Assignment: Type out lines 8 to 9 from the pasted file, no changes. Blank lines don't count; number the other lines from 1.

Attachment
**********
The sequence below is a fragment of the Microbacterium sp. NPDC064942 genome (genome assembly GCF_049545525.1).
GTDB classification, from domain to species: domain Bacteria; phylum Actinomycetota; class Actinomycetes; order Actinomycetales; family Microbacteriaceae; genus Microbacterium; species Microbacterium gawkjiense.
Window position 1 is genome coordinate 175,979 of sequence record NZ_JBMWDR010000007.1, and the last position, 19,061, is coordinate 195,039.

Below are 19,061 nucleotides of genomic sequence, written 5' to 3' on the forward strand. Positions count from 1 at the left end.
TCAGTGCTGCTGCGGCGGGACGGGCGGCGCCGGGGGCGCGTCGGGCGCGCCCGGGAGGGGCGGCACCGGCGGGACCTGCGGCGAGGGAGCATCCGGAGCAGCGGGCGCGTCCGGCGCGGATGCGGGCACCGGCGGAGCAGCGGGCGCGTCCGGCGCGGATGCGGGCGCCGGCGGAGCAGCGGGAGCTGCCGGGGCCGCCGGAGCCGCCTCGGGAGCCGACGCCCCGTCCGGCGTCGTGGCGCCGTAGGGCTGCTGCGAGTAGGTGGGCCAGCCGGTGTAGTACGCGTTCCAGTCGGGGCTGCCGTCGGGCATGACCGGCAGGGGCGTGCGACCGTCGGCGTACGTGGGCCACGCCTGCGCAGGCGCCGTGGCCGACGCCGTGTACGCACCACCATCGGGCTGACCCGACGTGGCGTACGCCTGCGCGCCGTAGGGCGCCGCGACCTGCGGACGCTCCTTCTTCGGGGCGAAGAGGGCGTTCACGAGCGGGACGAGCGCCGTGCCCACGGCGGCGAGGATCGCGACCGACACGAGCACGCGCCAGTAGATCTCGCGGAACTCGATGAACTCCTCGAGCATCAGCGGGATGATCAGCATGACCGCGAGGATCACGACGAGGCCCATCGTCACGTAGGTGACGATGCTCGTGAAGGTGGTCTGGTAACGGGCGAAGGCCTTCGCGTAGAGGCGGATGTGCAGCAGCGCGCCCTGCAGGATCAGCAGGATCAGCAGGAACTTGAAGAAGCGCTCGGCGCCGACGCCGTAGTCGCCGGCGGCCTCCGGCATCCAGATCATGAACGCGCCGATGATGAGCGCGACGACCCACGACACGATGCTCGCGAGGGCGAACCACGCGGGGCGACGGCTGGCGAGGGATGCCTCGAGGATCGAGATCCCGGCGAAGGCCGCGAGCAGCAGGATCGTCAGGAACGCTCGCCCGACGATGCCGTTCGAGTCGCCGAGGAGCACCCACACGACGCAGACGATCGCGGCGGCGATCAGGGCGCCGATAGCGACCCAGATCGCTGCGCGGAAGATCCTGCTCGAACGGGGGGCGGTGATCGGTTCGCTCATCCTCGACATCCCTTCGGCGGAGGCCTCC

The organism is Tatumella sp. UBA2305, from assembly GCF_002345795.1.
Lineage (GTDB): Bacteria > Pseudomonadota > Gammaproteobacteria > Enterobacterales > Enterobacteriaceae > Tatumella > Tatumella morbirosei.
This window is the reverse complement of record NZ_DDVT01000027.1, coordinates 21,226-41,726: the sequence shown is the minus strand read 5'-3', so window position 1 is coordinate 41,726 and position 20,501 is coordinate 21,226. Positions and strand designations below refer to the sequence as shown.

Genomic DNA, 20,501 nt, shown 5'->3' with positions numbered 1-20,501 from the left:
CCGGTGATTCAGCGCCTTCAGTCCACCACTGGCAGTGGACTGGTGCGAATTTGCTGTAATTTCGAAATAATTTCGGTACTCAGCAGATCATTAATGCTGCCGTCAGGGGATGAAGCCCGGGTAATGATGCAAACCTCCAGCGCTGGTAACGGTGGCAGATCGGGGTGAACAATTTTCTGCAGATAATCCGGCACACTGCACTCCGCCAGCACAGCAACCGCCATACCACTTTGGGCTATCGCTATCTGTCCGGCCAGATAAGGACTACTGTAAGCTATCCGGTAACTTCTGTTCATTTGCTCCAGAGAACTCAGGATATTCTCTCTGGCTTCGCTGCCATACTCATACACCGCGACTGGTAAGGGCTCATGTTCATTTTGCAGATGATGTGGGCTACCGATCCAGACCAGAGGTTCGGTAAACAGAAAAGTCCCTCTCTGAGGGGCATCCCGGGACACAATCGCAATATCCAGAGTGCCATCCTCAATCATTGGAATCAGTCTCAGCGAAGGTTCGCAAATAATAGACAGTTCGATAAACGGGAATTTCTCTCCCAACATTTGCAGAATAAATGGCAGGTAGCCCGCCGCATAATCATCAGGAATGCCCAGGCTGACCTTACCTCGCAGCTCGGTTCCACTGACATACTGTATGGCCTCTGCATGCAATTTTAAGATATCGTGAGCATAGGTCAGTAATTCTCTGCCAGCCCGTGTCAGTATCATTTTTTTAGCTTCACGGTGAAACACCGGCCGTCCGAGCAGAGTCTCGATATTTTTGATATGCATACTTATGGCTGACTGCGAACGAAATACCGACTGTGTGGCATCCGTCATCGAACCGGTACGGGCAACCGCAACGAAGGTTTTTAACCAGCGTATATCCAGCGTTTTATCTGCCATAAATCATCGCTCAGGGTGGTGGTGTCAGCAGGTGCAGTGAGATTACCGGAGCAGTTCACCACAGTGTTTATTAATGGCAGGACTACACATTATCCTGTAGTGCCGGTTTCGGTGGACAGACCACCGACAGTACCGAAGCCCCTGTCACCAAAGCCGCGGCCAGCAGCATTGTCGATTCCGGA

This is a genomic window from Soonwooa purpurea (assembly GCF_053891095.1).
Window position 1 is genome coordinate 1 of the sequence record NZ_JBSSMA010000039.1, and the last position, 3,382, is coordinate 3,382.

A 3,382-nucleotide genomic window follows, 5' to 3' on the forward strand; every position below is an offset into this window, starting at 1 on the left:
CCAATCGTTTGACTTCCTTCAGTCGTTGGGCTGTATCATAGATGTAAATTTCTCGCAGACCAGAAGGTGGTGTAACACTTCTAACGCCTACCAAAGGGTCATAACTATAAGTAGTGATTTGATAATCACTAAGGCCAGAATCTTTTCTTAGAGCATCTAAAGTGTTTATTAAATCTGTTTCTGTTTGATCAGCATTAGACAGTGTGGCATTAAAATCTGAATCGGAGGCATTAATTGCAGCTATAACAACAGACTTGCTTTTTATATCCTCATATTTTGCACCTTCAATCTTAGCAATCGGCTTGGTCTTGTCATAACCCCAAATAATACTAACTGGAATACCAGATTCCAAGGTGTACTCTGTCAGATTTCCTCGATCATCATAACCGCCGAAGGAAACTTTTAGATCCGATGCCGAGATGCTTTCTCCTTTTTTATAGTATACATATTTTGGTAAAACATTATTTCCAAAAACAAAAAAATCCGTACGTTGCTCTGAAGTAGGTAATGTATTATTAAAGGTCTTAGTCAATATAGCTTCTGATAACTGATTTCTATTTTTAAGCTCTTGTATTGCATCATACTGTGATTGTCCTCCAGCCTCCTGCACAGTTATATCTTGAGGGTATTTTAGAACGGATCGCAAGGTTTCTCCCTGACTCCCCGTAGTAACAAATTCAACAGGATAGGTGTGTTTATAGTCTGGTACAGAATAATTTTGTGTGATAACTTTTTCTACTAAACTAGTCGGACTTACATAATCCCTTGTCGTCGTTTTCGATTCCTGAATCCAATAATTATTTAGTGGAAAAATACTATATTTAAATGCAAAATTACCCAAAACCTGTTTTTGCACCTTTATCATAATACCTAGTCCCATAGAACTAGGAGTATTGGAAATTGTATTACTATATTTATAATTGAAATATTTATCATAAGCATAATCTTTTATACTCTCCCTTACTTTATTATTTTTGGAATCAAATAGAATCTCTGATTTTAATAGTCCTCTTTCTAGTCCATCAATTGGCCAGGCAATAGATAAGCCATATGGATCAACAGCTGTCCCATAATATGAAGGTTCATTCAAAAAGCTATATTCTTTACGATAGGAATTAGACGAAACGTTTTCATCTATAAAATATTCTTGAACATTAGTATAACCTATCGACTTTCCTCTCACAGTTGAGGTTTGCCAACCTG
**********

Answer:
This window is the reverse complement of record NZ_DDVT01000027.1, coordinates 21,226-41,726: the sequence shown is the minus strand read 5'-3', so window position 1 is coordinate 41,726 and position 20,501 is coordinate 21,226. Positions and strand designations below refer to the sequence as shown.

Genomic DNA, 20,501 nt, shown 5'->3' with positions numbered 1-20,501 from the left: